Difference Between Scanning Electron Microscope and Transmission Electron Microscope
The world of the very small first opened itself to the eyes of mankind in 1595 when Zaccharias Janssen invented the first modern light microscope. This type of microscope uses light scattered by glass or plastic lenses to magnify an object up to 2000 times its normal size. However, as science advanced over the centuries, the need for a stronger microscope able to see smaller and smaller objects emerged. Enter the electron microscope.
The first electron microscope was patented in 1931 by Reinhold Rundenberg of Siemens. While the first one was much less powerful, modern electron microscopes can magnify an image up to two million times its original size. To get an idea of the scale, an electron microscope is able to see individual nucleic acids, the building blocks of our DNA.
An electron microscope produces its ultra fine image by passing a particle beam of electrons through electrostatic or electromagnetic lenses, similar to the principle of a light microscope. However, since the wavelength of an electron beam is so much shorter. A shorter wavelength means a higher resolution.
Electron microscopes are a general category in which there are several varieties. The two most common are transmission electron microscopes and scanning electron microscopes. Both use a beam of electrons to view the very small, but the beam acts in different ways.
A transmission electron microscope uses a high-powered beam to essentially shoot electrons through the object. The electron beam first passes through a condenser lens in order to concentrate the beam on the object. Then the beam goes through the object. Some of the electrons pass all the way through; others hit molecules in the object and scatter. The modified beam then passes through an objective lens, a projector lens and onto a fluorescent screen where the final image is observed. Because the electron beam passes entirely through the object, the pattern of scatter gives the observed a comprehensive view of the interior of the object.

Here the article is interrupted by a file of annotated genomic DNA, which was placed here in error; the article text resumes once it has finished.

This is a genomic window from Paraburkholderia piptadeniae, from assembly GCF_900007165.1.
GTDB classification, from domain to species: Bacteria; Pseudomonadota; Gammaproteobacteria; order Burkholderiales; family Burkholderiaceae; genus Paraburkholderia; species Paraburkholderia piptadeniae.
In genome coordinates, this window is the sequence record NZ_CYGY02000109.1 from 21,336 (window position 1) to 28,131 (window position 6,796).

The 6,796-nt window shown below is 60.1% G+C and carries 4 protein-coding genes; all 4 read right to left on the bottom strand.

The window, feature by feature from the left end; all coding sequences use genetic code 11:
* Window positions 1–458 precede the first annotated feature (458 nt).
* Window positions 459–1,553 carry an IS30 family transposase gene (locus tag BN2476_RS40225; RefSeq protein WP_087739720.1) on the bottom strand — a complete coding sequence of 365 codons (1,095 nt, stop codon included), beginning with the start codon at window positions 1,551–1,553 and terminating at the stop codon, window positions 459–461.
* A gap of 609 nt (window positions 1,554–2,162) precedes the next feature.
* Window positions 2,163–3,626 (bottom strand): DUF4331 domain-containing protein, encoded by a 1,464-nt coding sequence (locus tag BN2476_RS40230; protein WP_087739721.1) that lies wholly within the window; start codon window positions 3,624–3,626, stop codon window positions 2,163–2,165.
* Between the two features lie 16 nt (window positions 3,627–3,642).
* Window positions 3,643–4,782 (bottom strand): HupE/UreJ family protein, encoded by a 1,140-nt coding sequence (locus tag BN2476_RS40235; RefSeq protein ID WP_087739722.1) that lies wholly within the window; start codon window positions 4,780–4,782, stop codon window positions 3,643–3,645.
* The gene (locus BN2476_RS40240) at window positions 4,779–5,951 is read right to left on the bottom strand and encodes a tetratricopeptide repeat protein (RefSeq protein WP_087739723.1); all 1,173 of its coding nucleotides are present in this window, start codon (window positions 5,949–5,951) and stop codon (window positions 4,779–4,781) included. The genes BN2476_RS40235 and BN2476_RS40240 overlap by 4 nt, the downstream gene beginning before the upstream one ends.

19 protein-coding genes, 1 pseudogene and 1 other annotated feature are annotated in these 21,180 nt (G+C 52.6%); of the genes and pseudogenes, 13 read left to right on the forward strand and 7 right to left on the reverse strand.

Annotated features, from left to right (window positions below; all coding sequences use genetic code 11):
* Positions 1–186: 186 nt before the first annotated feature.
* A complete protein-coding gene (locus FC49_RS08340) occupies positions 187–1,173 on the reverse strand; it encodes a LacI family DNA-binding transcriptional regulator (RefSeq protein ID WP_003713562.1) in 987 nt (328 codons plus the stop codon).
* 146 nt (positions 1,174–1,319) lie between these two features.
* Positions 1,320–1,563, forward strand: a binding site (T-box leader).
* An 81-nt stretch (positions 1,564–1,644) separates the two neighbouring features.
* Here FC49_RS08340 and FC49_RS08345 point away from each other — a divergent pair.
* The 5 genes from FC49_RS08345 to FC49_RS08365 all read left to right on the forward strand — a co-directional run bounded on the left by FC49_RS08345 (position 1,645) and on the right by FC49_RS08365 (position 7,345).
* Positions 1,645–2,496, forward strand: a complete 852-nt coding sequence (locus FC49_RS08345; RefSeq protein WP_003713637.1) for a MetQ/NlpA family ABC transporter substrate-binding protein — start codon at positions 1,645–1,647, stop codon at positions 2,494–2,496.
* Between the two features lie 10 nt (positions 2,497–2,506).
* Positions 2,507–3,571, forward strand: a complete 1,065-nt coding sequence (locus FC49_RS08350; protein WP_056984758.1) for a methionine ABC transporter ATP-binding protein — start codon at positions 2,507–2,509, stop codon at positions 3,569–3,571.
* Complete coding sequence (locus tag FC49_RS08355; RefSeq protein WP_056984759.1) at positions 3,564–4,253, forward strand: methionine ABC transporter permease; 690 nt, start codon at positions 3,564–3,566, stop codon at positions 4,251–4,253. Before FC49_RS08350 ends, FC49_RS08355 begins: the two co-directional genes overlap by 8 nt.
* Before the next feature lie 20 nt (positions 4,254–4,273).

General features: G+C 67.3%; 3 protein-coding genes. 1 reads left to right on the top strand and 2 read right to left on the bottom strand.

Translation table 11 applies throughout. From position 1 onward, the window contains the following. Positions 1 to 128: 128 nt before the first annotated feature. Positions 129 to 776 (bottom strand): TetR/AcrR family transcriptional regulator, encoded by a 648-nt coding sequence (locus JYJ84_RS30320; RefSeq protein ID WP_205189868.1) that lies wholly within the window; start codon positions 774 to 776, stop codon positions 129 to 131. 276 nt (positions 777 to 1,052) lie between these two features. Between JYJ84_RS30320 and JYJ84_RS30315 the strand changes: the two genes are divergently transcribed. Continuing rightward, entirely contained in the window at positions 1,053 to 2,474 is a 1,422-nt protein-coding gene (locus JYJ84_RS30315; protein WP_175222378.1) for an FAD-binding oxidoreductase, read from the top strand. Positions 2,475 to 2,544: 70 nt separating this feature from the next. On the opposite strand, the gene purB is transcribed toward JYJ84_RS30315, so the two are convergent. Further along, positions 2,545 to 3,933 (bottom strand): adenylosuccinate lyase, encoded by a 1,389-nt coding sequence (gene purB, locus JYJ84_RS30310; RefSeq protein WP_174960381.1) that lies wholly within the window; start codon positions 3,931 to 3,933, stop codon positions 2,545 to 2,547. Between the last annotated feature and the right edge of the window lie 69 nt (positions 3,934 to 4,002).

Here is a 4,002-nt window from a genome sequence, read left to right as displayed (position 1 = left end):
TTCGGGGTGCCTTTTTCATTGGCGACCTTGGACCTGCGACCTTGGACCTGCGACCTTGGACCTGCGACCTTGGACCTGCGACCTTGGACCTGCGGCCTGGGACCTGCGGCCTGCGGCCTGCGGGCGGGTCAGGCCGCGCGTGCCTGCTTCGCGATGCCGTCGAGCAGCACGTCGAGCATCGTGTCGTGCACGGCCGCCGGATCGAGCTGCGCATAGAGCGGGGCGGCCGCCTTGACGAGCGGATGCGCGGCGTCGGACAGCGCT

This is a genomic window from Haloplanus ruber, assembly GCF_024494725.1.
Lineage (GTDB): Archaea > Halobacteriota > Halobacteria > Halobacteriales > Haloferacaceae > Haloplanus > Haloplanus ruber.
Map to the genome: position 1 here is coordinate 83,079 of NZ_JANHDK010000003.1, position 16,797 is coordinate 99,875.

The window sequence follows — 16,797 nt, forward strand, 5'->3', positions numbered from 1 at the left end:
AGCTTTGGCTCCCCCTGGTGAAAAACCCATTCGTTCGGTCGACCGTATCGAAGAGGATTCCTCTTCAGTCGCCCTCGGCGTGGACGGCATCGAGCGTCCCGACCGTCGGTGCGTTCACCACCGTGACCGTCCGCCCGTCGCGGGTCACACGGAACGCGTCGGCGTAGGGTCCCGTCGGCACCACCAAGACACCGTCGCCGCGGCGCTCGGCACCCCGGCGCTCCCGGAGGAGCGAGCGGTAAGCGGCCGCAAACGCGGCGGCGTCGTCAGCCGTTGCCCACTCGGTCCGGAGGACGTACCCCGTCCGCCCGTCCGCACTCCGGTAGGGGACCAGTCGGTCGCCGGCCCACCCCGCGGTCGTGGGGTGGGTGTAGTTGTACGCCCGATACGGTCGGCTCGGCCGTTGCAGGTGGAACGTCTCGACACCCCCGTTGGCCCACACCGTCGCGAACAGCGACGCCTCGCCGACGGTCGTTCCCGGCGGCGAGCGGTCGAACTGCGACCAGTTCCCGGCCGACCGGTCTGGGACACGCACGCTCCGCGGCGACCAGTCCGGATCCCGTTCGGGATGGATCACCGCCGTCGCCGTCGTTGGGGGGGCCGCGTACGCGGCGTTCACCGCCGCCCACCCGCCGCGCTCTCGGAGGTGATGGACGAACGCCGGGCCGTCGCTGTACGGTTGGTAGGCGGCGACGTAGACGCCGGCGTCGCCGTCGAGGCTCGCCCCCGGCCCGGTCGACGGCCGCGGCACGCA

A scanning electron microscope doesn’t use a concentrated electron beam to penetrate the object, as a transmission electron microscope does. Instead it scans a beam across the object. During the scanning the beam loses energy in different amounts according to the surface it is on. A scanning electron microscope measures the lost energy to create a three-dimensional picture of the surface of an object. While not quite as powerful as a transmission electron microscope, a scanning electron microscope is able to produce comprehensive magnified images of much larger objects, like that of an ant.
Recently, other electron microscopes have been developed that combine transmission and scanning technologies. However, all electron microscopes, transmission, scanning or otherwise employ the basic principle of magnifying an object through the use of an electron beam.
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